Politics and Business
Should You Accept Payments In Crypto? The Pros And Cons
Many businesses are experimenting with the idea of accepting payment in cryptocurrency. Digital tokens appear to offer so many advantages. And given how popular they are among consumers, it seems like a no-brainer.
But as examples, such as Tesla, have made clear, actually making crypto work as a payments scheme is more challenging than many brands realize when they first start. It requires a lot of planning, preparation and technical know-how to pull it off.
Despite that, not all firms are backtracking on crypto payments. There are still a bunch of outlets that offer the ability to buy in Bitcoin and others, suggesting that the way we pay for goods, at least online, could be changing in the future.
If you own a business and are wondering whether to accept cryptocurrency or not, this post is for you. We take a look at the pros and cons of launching such a scheme and whether you should get involved. Here’s what you need to know:
The following is a list of benefits your business could enjoy if you start accepting payments in cryptocurrency:
It’s Way Easier To Get International Customers
The internet is global. But many businesses that sell online wind up only selling to people who use the local currency. The reasons for this are complex. One is that consumers don’t like paying for goods in foreign currencies. They know transaction fees are high and they’ll wind up paying more than the ticket price. Another reason is that banks make it difficult for merchants to accept funds from all over the world. Fintech solutions exist, but they tend to be quite niche and only usually work in specific countries.
But with Bitcoin, borders mean nothing. The currency is perfectly international and stands outside of the traditional banking system. As long as you have a Bitcoin wallet with valid tokens inside it, you’re good to go.
There’s also a trust element for international customers. They’re less concerned about banks transferring and changing their money. Cryptocurrency just makes their lives easier.
It can take days for international payments to go through. And while there are now some fintech alternatives to traditional bank clearing, most international customers don’t have access to them. (They tend to only be available in countries with highly developed financial sectors, such as the UK and USA).
But with Bitcoin, slow payment times disappear. Paying for goods across borders usually only takes a few seconds or minutes, instead of hours or days. In fact, the speed of payment depends on the load on the network at any particular time. That differs from conventional banking where valid payments are made following clearing.
Crypto Support Is Improving
As articles like How to Buy, Sell, and Trade Dogecoin: Helpful Tips point out, the level of support available for crypto-using businesses is higher than ever, even for firms accepting niche tokens. Exchanges are integrating with payments systems, enabling vendors to quickly convert payments into fiat, exchange them for other currencies, and manage fluctuating prices in real time. Such systems did not exist even three years ago.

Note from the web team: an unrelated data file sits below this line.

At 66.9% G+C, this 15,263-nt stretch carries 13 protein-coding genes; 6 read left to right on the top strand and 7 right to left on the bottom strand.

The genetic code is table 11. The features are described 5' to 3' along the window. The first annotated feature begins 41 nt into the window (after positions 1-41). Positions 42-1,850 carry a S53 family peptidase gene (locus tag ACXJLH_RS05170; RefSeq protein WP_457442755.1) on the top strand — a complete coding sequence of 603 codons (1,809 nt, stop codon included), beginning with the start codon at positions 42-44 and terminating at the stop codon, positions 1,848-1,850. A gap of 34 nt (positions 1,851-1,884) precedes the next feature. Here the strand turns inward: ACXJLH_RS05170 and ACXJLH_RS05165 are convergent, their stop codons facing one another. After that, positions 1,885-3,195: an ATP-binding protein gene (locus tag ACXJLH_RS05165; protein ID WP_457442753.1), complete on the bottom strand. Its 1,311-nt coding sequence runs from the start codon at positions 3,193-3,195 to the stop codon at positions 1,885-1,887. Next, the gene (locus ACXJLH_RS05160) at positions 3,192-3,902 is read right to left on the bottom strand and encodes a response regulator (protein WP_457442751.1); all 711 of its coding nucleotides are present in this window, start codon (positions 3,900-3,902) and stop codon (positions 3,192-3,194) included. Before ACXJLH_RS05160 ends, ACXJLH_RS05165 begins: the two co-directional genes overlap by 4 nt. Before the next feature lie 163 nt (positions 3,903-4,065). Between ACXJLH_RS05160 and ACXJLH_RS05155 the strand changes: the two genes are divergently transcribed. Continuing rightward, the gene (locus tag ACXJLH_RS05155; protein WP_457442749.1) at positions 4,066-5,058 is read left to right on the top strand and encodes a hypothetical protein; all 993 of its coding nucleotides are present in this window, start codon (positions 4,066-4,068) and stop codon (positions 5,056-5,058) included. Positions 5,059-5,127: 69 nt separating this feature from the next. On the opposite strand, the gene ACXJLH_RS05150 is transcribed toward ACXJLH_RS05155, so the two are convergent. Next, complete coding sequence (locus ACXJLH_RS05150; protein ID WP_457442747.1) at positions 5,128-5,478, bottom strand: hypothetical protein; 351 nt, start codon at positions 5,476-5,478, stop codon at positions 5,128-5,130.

Lastly, when firms use crypto, they avoid the problem of pesky chargebacks. When a customer sends a payment in Bitcoin, they rarely take it back. In fact, the system usually prevents this. And there aren’t any merchant banking managers monitoring your account, threatening to shut it down if another disgruntled customer comes your way.
The fact that there are no chargebacks also reduces fraud risk. Customers can’t buy goods, then claim that they no longer want them, all while keeping them. This makes the entire system radically more efficient, slashing the risk of companies losing out.
Of course, there are some serious downsides to accepting crypto as a payment method:
Highly Volatile Prices
The price of virtually every cryptocurrency is highly volatile, including those claiming to be “stablecoins,” as Luna’s collapse revealed. The USD or GBP value of a token can vary dramatically from one day to the next, making it hard for retailers to offer stable prices. And while there are ways around this, it’s difficult to do. Firms need explicit crypto expertise to make it work.
Then there are the well-known trust problems. Given the ups and downs in prices, a lot of consumers simply aren’t willing to use crypto, no matter how much purchasing power it gives them. They would much prefer to stick with regular cash: something they know and trust.
Consumers Require A Knowledge Of How Crypto Works
Then there are educational issues. Crypto is a radically new type of exchange, and most consumers still don’t know how to use it.
For instance, many don’t understand how to buy crypto. They don’t understand that they need to go on an exchange, create an account, and then purchase it with real fiat.
Many also don’t understand crypto wallets. Most believe that their wallet is their account on one of the major trading platforms. But that’s not true.
There’s also the need for extra hardware, such as physical “cold storage” wallets that keep tokens perfectly safe while offline. QR codes are also sometimes required, adding to the complexity for customers.
Then there are the tax problems. While governments don’t tax cash (except through inflation), most treat crypto as capital. In other words, if the value goes up, you have to pay tax on that when you come to sell it, just like stock or a bond. If you receive crypto, you’ll also need to count it as fair value income, meaning that you need to pay tax on the price you received it at, not the price that it was ultimately worth.
So, is accepting crypto a good idea? Well, it depends. If you have the infrastructure to make it work and a lot of your customers are from overseas, then there is probably a good chance that you can make it work. However, if you are targeting the domestic market, then there aren’t many incentives to use it.